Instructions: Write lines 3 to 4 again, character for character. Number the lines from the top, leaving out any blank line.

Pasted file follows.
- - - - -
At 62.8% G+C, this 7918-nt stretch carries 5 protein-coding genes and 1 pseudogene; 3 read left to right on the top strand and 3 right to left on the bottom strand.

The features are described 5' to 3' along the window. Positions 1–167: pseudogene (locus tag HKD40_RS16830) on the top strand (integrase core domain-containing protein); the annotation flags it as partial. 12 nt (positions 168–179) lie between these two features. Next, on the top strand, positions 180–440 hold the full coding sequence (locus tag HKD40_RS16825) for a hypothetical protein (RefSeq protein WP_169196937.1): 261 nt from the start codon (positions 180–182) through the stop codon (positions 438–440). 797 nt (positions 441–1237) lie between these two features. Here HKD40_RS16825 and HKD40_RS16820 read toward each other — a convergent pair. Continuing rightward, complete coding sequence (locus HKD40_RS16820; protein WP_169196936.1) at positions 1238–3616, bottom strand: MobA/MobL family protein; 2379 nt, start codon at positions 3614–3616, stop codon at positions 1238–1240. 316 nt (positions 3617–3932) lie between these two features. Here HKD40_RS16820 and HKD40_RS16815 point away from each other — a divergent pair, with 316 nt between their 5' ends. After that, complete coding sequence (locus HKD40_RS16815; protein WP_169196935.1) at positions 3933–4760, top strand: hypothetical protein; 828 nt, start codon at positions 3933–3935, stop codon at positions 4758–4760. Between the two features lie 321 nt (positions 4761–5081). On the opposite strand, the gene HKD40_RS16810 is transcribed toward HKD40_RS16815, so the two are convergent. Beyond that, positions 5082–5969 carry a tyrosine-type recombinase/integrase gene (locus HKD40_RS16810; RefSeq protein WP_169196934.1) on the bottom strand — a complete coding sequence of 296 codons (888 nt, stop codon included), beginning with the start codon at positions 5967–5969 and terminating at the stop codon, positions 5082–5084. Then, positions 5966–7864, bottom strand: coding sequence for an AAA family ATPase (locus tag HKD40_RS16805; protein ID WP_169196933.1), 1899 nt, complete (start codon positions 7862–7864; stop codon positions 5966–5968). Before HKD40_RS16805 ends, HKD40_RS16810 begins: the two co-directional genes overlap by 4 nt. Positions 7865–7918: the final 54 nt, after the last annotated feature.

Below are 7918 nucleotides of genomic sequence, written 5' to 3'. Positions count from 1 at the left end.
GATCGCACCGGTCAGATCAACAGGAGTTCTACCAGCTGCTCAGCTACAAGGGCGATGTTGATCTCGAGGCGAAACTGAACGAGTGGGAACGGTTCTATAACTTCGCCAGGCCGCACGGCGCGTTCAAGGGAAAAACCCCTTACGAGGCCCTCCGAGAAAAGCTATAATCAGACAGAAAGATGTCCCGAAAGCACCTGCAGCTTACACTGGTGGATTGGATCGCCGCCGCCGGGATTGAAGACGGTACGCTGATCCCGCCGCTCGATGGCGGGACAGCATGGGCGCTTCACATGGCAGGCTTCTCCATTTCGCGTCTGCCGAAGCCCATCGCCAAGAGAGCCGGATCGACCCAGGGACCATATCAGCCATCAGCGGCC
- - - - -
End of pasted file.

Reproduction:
Below are 7918 nucleotides of genomic sequence, written 5' to 3'. Positions count from 1 at the left end.
GATCGCACCGGTCAGATCAACAGGAGTTCTACCAGCTGCTCAGCTACAAGGGCGATGTTGATCTCGAGGCGAAACTGAACGAGTGGGAACGGTTCTATAACTTCGCCAGGCCGCACGGCGCGTTCAAGGGAAAAACCCCTTACGAGGCCCTCCGAGAAAAGCTATAATCAGACAGAAAGATGTCCCGAAAGCACCTGCAGCTTACACTGGTGGATTGGATCGCCGCCGCCGGGATTGAAGACGGTACGCTGATCCCGCCGCTCGATGGCGGGACAGCATGGGCGCTTCACATGGCAGGCTTCTCCATTTCGCGTCTGCCGAAGCCCATCGCCAAGAGAGCCGGATCGACCCAGGGACCATATCAGCCATCAGCGGCC